What does a good Anti-Bullying Policy entail?
Alongside the development of positive behaviour policy in school, it is essential that a distinct Anti-Bullying Policy is in place. Good schools have such a policy freely accessible on their website for all to see. A good policy is built on the central ideas that:
- all children and adults understand what bullying behaviour is (and what it isn’t)
- bullying is unacceptable in a caring, supportive school environment
- everybody is responsible for recognizing bullying and taking the right actions
- all bullying behaviours are dealt with consistently and effectively
- all adults understand the school policy
- children and parents have the assurance that they will be supported and a positive outcome reached
What happens if Bullying does happen at MBIS?
Bullying is not the odd occasion of falling out with friends, name-calling, or arguments. Bullying is done several times on purpose (think, STOP). When bullying does occur, everyone should be able to report this and know it will be dealt with. To this end, MBIS – like other good schools – is a TELLING school. Children know this and, in the rare instances that bullying behaviour happens, they tell a trusted adult. Following policy, the staff will listen, evaluate and act. A set of clear procedures ensure that the bullied child is heard and made to feel safe and secure. Witnesses are called and accounts are taken. The alleged bully is then dealt with according to a set of defined steps. Essentially, the bully is made to understand that such behaviour is unacceptable, the effects it has on the bullied child and those around him/her and that the behaviour must stop immediately.
Appropriate ‘Next Steps/Sanctions’ are applied, with the parents of the bullied and the bully informed and involved. An apology is secured and wherever possible, reconciliation. A behaviour support programme may be initiated – where the bully is helped to modify their actions over a timed period. In cases of severe bullying, a good school will always be resolute in suspending the bully for a defined time period, with expulsion an option.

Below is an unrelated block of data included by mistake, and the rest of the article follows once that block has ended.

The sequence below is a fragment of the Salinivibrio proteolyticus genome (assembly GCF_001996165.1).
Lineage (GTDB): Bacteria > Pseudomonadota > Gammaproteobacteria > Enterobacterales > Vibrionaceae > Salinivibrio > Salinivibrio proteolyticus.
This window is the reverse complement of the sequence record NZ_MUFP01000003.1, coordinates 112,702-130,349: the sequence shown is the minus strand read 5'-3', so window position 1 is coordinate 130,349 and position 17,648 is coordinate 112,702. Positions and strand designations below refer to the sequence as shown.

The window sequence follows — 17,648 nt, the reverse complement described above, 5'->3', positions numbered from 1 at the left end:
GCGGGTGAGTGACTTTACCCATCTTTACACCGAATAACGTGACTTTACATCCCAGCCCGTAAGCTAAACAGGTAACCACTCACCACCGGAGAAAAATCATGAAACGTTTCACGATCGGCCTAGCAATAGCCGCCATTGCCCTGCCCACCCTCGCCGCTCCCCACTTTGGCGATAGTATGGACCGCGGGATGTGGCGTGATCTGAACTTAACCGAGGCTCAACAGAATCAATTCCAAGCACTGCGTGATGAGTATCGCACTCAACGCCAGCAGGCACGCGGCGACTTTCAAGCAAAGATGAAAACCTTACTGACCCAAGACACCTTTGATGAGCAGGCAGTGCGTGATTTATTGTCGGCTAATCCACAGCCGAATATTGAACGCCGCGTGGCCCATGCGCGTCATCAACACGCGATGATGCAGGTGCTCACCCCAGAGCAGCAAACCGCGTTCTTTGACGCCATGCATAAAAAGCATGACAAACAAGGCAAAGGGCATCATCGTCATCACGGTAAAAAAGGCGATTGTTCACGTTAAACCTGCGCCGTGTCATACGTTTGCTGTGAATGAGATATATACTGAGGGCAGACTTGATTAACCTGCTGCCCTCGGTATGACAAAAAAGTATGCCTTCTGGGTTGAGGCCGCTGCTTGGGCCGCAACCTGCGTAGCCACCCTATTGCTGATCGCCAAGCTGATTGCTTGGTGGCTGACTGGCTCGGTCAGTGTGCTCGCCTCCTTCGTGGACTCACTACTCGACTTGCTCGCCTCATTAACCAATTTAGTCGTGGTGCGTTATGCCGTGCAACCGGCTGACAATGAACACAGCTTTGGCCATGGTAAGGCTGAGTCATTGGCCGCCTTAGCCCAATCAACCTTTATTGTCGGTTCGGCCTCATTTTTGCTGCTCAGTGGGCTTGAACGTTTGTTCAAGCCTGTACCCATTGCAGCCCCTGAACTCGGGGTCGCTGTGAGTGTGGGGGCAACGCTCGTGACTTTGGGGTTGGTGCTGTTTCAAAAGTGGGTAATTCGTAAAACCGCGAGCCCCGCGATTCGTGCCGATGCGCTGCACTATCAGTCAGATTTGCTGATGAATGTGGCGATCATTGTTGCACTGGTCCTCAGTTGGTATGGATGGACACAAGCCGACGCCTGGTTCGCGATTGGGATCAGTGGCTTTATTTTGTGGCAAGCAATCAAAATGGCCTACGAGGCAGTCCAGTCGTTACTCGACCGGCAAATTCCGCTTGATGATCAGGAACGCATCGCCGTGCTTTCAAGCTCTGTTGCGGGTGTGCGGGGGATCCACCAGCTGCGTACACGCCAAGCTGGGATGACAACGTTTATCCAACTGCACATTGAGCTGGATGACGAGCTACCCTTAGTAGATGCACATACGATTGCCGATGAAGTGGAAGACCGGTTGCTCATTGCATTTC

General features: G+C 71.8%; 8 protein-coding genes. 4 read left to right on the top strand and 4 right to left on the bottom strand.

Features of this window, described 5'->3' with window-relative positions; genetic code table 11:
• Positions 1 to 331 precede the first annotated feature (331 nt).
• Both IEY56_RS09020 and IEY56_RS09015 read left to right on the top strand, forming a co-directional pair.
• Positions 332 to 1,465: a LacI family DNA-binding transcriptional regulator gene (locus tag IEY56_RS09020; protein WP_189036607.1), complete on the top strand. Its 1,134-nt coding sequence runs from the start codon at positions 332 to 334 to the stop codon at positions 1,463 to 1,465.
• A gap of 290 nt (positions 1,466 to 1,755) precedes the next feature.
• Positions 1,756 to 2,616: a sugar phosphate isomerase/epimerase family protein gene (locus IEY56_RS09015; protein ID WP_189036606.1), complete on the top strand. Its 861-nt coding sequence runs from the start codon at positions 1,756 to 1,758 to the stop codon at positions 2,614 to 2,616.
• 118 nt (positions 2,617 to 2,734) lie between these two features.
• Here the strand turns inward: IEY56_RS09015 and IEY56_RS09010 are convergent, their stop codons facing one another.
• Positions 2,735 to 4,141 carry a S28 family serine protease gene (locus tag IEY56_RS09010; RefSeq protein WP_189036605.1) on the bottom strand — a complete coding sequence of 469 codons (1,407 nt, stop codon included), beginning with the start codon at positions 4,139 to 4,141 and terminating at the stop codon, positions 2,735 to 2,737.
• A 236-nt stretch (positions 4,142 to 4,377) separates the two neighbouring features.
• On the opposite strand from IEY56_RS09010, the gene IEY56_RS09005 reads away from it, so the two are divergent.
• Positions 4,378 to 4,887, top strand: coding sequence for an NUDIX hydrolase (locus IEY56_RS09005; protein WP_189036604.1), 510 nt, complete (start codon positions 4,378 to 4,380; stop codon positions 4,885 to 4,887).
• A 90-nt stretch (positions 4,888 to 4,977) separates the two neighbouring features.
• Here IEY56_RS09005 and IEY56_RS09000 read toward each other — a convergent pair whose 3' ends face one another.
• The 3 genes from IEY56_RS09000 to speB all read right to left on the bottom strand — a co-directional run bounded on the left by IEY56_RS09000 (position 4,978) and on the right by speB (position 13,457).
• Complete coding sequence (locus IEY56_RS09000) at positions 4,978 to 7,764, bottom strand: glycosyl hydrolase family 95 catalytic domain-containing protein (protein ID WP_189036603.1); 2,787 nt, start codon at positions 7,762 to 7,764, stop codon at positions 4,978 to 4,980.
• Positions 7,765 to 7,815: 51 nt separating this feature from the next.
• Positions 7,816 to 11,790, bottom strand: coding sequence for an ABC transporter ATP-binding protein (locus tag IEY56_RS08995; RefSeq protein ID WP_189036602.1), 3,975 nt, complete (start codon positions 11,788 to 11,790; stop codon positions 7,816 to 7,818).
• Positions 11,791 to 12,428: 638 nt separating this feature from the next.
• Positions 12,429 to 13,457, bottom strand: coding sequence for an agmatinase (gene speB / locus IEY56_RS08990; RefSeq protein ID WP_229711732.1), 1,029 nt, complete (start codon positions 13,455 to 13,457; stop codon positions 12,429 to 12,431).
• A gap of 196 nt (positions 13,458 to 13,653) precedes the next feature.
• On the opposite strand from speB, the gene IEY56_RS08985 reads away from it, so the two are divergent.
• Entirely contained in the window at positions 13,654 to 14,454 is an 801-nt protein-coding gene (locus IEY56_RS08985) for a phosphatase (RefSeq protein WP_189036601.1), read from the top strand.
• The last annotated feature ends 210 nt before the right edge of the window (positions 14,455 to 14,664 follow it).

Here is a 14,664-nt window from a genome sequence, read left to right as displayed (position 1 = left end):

A robust anti-bullying policy will include whole school initiatives and proactive teaching strategies to support a positive learning environment with the aim of reducing/preventing the opportunities for bullying to occur. These include:
- Regular class assemblies on the theme of anti-bullying
- Regular meaningful class discussion of the MBIS Golden Rules in relation to anti-bullying
- Ensuring an ‘anti-bullying’ day as a high profile event each school year
- Awareness raising through regular anti-bullying assemblies
- A PHSE (Personal, Health & Social Education) scheme of work from Reception to Year 8 used to support this policy
- Using curriculum opportunities to explore bullying (eg. history, literature, current affairs, etc)
- Class ‘Circle Time’ on bullying issues
- Developing children’s emotional literacy by teaching them a wide vocabulary of words to describe their emotions. This enables them to express their feelings, helping them to resist attempts at bullying. Being able to understand and express emotions reduces conflict between children and makes them less inclined to misinterpret others’ actions, which can be a factor in bullying.
- A ‘Friendship Bench’ in the playground for children who need a friend/someone to talk with
- Children being read stories about bullying
- Using drama activities and role-play to help children be more assertive and teach them strategies to help them deal with bullying situations
- Proactive break time duty by adults
- Organizing regular anti-bullying training for all staff.
- Undertaking annual questionnaires and surveys to monitor the extent of bullying in the school and the effectiveness of the anti-bullying policy
A school should be a safe, friendly, happy and nurturing learning environment – where all children can flourish academically, personally, socially. When a school fully achieves a positive behaviour culture, it becomes something ‘real’ – a tangible atmosphere. Any parent looking to choose a school who is anxious about bullying should visit the school in person, walk the corridors, talk with the children, the teachers, and the school leaders. If a school has a truly positive behaviour culture, you will feel it for yourself and everyone will certainly be proud to talk about it!
MBIS is extremely proud of the ethos that charactersises our school: it is a true oasis where children from 52 nationalities learn and play happily together every single day. A recent report from a UK school inspection team stated that ‘The behaviour is excellent’, a finding fully supported by parent and student questionnaires, but most importantly – by the smiling, happy faces of all of our children!
‘At MBIS, you are not just part of a school, you are part of a family – you are part of something special’ Year 8 Student
Check out our Anti-Bullying video
– Made by the children for the children of MBIS!